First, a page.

On 24 July 2015, a CAS panel rendered a decision involving Dutee Chand (“Dutee Chand” or “the Athlete”) that has fuelled the ongoing debate about the policies regulating hyperandrogenism in sport. Much has been reported in the media about the case: controversial issues include whether the CAS was the appropriate forum to assess these questions; whether the decision was appropriate, both on the merits and on the procedure; and what the consequences of the CAS award would be, for the parties, for athletics and for the sporting community at large.

Much like the current crisis surrounding doping in sports, the public attention on women with (proven or suspected) hyperandrogenism is driven by a concern that an athlete’s physiology – natural or artificially induced ­ could distort competition, destroying the ‘level playing field’ that supports the Olympic ideal. Both topics are also often brought back to the goal of protecting an athlete’s health. Parallels are further found in the strong reactions both topics evoke, and the steps taken by the regulating authorities to convince the public that everything in their power is being done to preserve a level playing field.

A less obvious but equally important point of comparison can be found in the issues both topics raise concerning the legal validity of decisions made by sports organizations, especially in a science-related context. This blog focuses on those more ‘legal’ aspects, through the prism of the decision of the CAS in the Dutee Chand matter and its legal implications. After touching briefly on the background of the case, we will comment on two aspects of the Chand award with respect to challenges in regulating hyperandrogenism in sport within the confines of the law: First from the viewpoint of a CAS panel called upon to evaluate the validity of a set of regulations, and second from the viewpoint of the sports organizations seeking to both adequately protect fairness in sport and to provide a legally valid (and effective) regulatory solution.[1]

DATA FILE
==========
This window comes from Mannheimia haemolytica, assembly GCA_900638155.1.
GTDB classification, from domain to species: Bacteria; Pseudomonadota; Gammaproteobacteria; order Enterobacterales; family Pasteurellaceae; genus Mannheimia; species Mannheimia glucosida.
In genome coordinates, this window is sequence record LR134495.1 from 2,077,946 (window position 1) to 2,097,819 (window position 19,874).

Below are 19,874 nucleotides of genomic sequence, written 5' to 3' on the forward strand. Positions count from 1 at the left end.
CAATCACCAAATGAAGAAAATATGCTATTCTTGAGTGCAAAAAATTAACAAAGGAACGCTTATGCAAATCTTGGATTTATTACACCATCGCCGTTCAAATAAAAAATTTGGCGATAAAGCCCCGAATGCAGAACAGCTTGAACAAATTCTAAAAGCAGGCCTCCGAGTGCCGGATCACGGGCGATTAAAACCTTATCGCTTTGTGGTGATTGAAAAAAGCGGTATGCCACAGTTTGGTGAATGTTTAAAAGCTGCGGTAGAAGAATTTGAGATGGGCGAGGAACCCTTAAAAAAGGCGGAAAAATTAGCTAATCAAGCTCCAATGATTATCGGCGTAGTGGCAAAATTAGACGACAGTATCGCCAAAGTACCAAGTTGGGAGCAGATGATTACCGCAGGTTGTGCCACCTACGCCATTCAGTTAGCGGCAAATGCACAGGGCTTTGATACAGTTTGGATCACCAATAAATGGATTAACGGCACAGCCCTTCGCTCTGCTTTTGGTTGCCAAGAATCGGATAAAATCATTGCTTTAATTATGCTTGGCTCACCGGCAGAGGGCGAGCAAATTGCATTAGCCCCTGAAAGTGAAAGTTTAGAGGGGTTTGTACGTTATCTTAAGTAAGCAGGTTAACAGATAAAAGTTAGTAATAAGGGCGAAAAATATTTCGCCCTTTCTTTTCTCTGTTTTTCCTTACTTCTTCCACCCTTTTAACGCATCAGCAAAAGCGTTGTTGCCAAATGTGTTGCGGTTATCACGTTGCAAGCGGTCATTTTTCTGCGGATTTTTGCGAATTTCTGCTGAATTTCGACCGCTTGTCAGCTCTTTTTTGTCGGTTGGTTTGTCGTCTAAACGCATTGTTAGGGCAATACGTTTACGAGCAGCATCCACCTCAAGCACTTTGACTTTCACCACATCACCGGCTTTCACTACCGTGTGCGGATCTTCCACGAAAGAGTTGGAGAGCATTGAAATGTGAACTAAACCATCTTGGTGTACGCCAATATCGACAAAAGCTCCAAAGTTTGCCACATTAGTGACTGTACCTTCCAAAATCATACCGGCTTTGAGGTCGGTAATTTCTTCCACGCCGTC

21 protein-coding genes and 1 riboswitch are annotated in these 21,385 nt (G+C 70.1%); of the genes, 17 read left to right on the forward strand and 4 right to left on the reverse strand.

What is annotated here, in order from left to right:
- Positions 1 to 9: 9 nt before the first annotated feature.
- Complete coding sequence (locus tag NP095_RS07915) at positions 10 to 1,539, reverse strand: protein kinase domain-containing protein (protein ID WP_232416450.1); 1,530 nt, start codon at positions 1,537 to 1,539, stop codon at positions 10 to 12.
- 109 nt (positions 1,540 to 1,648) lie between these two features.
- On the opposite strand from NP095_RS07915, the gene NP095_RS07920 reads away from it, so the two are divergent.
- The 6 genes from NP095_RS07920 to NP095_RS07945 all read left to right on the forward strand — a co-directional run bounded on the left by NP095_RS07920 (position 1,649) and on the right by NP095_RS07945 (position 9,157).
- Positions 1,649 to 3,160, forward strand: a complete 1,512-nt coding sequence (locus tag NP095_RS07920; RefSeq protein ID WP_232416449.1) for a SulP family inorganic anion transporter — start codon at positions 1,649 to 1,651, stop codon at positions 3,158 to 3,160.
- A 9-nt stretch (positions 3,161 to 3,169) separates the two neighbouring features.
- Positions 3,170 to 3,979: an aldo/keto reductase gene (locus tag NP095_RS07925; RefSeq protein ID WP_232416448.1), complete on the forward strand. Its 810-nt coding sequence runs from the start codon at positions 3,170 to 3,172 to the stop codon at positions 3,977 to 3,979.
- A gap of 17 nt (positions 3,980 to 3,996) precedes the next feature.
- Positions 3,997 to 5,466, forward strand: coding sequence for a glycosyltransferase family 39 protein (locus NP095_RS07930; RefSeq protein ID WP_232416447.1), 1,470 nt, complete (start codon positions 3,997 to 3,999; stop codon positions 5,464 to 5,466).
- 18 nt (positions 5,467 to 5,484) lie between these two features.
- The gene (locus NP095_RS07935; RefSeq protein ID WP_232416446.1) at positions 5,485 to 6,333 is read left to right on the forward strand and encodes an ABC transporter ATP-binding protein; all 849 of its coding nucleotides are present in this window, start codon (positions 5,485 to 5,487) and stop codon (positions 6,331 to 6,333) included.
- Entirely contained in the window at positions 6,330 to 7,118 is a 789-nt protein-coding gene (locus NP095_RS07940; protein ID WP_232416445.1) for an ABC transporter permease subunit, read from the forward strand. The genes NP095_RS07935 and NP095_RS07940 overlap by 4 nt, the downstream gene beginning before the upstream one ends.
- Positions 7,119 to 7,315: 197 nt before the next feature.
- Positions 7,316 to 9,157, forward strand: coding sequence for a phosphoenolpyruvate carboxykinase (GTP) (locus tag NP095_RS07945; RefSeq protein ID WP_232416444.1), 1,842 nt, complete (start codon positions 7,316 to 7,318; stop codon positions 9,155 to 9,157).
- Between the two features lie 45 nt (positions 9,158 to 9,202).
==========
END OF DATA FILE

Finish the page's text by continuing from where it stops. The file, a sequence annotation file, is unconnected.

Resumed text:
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International and European Sports Law – Monthly Report – July 2016 - By Marine Montejo

Editor’s note: This report compiles all relevant news, events and materials on International and European Sports Law based on the daily coverage provided on our twitter feed @Sportslaw_asser. You are invited to complete this survey via the comments section below, feel free to add links to important cases, documents and articles we have overlooked.